— The small overlap crash test performed by the Insurance Institute for Highway Safety (IIHS) has claimed more victims, this time in the small car category.
The test is conducted by replicating what happens when the front corner of a car collides with another vehicle or object. It's more demanding than a head-on crash test because the small overlap test makes 25 percent of a car's front-end on the driver's side hit a rigid barrier at 40 mph.
The test is harsh because the car's main structures of the front-end crush zone are bypassed, making it hard for the vehicle to absorb crash forces. Real-world accidents like this can easily cause the occupant compartment to collapse.
IIHS uses a rating system of Good, Acceptable, Marginal and Poor, and only the Mini Cooper Countryman earned a "good" rating in the small overlap crash test. IIHS says the Countryman did well based on measurements to the test dummy indicating a driver probably wouldn't suffer serious injuries in a crash.
Five small cars earned an acceptable rating, two came in marginal and four earned poor ratings.
Two of the cars are electric models that can have problems with the test because of the heavy batteries used in the cars.
The Chevy Volt earned an "acceptable rating" because the driver space was maintained and dummy measurements reflected a low chance of severe injuries.
The same can't be said of the electric Nissan LEAF.
The LEAF got blown away by the Volt in the electric car category as the LEAF experienced 16 inches of intrusion in the lower occupant area and 14 inches in the upper occupant compartment. The test dummy indicated a driver would probably suffer injuries to the left thigh, knee and lower leg. Those little issues caused the Nissan LEAF to receive a "poor" rating.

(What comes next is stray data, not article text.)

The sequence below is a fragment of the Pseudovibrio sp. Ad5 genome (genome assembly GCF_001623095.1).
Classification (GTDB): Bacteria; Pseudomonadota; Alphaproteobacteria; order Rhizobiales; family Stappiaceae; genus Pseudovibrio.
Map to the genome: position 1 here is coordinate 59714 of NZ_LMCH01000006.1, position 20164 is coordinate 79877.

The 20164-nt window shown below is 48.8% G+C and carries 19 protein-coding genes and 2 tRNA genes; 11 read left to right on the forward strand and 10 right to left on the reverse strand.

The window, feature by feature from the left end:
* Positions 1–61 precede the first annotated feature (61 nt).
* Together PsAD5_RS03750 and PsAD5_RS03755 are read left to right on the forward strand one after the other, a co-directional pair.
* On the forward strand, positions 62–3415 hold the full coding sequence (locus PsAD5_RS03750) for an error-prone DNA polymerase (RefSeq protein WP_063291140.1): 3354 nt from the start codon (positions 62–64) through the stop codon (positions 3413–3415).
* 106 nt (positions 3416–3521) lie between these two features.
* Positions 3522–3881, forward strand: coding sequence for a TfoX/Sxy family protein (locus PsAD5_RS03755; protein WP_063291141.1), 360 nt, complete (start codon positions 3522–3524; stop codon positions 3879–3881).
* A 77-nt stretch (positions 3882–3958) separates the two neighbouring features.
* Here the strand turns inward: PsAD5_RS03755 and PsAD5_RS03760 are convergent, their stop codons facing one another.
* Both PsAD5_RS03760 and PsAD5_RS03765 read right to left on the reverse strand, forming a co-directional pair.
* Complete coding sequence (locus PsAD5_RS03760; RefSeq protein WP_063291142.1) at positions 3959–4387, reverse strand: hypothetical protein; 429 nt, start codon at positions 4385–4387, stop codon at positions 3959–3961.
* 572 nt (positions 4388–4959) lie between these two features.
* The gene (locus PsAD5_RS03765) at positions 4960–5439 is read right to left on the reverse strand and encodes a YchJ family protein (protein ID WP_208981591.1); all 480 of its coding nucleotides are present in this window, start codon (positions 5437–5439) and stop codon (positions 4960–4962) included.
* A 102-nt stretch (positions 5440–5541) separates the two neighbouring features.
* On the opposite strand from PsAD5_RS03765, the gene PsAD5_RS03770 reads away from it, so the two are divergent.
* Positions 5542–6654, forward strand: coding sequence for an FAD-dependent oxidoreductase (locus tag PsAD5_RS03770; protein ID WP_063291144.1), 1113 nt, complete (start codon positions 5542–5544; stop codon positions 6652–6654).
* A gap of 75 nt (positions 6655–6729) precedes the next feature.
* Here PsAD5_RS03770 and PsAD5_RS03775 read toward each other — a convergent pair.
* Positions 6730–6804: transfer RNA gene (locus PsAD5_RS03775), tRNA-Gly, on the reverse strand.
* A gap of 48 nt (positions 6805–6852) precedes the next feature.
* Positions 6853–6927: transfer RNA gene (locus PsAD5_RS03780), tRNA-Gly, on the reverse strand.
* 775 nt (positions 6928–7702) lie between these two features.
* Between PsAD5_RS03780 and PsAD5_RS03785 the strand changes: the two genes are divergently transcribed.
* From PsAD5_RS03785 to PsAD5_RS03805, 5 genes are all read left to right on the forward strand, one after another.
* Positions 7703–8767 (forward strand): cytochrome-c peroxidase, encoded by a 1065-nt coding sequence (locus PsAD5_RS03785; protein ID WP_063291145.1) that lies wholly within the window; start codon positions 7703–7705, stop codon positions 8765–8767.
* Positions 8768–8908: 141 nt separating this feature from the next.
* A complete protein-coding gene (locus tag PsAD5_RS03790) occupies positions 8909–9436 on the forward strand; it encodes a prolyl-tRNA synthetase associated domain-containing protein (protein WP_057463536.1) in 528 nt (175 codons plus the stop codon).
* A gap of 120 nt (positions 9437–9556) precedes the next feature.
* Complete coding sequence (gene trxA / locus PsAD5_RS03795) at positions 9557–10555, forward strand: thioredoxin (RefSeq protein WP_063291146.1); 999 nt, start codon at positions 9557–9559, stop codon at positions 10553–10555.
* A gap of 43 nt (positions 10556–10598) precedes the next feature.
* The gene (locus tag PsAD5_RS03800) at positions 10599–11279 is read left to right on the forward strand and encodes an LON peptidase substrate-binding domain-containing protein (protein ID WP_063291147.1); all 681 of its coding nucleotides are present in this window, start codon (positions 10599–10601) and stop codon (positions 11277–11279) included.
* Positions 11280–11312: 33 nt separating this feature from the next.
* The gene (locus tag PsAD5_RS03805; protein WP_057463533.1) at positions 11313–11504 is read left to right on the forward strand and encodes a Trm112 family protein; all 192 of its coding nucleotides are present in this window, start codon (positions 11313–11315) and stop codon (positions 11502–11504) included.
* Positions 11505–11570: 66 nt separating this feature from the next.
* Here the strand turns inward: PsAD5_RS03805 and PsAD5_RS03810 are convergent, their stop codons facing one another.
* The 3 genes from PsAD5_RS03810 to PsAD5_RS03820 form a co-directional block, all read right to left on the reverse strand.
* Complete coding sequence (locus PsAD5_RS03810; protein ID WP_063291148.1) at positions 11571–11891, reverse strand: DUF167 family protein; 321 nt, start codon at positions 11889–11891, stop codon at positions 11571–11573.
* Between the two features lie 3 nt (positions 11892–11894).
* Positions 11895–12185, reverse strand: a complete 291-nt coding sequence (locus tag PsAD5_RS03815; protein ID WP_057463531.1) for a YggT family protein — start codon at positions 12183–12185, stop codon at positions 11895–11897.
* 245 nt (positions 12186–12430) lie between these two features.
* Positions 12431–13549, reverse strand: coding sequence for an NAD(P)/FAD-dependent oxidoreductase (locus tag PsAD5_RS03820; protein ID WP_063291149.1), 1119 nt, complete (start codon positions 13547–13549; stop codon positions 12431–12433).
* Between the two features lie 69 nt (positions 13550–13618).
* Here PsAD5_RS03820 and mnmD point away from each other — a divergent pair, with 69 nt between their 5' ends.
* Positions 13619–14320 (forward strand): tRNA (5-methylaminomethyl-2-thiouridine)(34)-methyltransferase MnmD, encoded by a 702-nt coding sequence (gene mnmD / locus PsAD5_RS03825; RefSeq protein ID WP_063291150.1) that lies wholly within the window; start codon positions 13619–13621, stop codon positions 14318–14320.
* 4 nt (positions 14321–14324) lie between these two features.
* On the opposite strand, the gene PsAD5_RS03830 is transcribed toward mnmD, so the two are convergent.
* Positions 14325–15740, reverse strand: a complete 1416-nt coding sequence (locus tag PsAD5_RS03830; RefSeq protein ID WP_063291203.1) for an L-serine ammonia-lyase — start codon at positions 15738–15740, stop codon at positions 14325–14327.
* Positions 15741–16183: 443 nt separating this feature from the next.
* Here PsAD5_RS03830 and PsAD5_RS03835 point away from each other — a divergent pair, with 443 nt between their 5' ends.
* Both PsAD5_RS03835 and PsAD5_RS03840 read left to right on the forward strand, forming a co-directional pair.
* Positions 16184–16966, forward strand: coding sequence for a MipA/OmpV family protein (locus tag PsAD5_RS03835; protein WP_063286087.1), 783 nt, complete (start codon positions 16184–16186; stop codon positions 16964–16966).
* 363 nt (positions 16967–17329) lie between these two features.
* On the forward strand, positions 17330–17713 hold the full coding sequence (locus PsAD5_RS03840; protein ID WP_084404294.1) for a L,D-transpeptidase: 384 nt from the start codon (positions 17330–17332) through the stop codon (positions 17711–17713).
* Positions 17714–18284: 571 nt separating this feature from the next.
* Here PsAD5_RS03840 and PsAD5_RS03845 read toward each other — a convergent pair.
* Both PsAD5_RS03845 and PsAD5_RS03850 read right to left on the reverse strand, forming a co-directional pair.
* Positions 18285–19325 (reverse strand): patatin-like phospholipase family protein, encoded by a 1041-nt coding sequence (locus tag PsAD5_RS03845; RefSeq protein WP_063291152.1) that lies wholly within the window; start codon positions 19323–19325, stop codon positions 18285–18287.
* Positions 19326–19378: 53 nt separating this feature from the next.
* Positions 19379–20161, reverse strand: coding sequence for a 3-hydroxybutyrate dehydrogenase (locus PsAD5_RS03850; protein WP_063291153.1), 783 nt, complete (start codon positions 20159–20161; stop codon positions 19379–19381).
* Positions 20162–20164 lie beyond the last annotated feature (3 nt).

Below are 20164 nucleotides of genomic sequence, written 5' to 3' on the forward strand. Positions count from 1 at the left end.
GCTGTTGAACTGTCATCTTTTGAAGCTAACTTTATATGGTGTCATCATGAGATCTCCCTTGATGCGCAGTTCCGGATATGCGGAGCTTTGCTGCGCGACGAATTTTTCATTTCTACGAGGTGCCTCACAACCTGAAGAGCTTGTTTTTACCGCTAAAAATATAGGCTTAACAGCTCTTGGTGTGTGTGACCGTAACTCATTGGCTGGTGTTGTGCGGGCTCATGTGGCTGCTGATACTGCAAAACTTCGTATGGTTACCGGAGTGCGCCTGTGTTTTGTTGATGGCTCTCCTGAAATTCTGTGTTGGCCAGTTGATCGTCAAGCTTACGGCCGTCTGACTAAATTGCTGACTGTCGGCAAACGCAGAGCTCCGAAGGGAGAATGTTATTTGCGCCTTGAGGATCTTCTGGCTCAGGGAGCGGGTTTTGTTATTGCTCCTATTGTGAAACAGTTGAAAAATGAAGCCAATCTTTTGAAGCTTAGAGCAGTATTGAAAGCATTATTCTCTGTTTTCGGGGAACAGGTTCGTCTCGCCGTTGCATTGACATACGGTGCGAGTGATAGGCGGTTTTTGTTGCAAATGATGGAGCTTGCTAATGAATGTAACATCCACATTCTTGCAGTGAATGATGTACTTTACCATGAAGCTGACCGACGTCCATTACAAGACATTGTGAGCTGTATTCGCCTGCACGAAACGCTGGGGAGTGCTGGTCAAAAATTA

Another car that received a "poor" rating because of serious damage to the occupant compartment was the 2014 Fiat 500L.
IIHS says the 500L steering wheel was knocked back and to the right of the driver because the structure entered the driver area. Further, the test dummy's head slammed into the A-pillar because the front air bag deployed out of position.
No automaker wants to be listed as having a vehicle among the "worst-performing models" of anything, but the Mazda5 earned that label in the small overlap test. IIHS says the Mazda5 shares that distinction with two other cars: the 2014 Kia Forte and the 2012 Prius v.
The Mazda5 took a beating in the test and the dummy took its own beating. The driver dummy had severe injuries to its left thigh and lower leg, a likely pelvis fracture and the dummy seated in the rear passenger seat suffered rib fractures and/or other internal organ injuries.
Additional Mazda5 problems listed by IIHS include:
1. The steering wheel moved to the right and the dummy's head barely contacted the front air bag before sliding off the left side.
2. The seat belt allowed the dummy's head and torso to move too far forward and caused the head to make contact with the left side of the dashboard.
3. The side curtain air bag didn't deploy at all and exposed the head to contact the side structure and outside objects.
4. The driver door unlatched during the test, something that shouldn't happen and could cause an occupant to be ejected.
IIHS said since 2003, the Mazda5 is the only 2014 model evaluated to earn anything less than acceptable in the side test.
Mazda responded by pointing out the Mazda5 did receive a "good" rating in the frontal moderate overlap and roof strength tests.
"We take these results seriously, and are studying the results of these IIHS tests as we consider the design of future vehicles." - Mazda
2014 Small Overlap Crash Test Ratings For Small Cars
- Chevrolet Volt
- Ford C-Max Hybrid
- Mitsubishi Lancer
- Scion FR-S (built after December 2013)
- Subaru BRZ (built after December 2013)